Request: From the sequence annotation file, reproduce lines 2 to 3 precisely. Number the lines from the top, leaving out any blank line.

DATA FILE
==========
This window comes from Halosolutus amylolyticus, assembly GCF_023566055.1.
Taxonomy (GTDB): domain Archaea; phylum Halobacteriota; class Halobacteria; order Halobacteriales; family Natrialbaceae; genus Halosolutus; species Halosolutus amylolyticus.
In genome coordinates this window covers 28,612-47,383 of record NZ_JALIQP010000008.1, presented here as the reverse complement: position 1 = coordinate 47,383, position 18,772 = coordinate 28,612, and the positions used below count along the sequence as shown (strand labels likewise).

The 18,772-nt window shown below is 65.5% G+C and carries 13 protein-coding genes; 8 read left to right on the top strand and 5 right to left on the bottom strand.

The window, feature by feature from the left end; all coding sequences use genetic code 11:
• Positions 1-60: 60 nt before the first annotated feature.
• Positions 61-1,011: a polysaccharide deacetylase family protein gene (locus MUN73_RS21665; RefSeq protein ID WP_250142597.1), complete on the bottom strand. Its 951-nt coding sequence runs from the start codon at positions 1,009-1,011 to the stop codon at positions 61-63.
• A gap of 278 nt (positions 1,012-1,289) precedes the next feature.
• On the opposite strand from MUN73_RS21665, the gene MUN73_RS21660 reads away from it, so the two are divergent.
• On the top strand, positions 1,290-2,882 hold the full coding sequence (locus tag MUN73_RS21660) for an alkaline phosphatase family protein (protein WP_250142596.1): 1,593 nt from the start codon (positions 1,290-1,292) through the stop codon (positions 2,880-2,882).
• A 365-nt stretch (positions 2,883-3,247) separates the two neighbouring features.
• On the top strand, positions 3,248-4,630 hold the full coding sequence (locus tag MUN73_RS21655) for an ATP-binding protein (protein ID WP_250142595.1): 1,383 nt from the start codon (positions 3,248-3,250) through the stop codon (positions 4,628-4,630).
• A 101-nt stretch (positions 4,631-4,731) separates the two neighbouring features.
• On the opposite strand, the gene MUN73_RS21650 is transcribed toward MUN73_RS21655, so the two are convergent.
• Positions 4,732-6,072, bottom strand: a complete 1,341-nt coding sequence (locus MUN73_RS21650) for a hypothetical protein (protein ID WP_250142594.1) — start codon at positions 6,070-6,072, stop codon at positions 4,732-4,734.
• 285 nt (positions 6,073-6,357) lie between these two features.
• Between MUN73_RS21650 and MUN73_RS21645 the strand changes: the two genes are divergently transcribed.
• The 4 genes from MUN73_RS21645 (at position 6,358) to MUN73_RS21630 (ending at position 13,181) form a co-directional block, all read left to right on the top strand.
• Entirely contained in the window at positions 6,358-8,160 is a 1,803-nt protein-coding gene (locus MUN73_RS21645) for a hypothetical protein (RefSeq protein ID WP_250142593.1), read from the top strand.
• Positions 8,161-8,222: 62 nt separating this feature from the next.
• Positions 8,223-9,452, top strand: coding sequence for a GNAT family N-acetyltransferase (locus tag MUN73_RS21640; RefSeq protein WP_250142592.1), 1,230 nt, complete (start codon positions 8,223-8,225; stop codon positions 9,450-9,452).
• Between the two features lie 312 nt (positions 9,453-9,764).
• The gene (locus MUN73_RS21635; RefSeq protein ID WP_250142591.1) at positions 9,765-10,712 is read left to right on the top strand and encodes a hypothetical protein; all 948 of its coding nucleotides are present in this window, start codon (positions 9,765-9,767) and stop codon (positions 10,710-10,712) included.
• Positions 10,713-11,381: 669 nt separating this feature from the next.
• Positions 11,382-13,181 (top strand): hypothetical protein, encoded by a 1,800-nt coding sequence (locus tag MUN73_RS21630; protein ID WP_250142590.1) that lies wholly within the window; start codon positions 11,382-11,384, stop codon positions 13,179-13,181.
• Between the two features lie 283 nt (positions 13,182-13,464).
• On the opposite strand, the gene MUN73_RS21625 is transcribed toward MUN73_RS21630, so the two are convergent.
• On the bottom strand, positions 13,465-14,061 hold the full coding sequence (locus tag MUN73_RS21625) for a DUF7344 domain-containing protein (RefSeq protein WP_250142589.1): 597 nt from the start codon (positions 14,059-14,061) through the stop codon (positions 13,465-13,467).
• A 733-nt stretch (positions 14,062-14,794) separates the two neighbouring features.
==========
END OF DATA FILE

Taxonomy (GTDB): domain Archaea; phylum Halobacteriota; class Halobacteria; order Halobacteriales; family Natrialbaceae; genus Halosolutus; species Halosolutus amylolyticus.
In genome coordinates this window covers 28,612-47,383 of record NZ_JALIQP010000008.1, presented here as the reverse complement: position 1 = coordinate 47,383, position 18,772 = coordinate 28,612, and the positions used below count along the sequence as shown (strand labels likewise).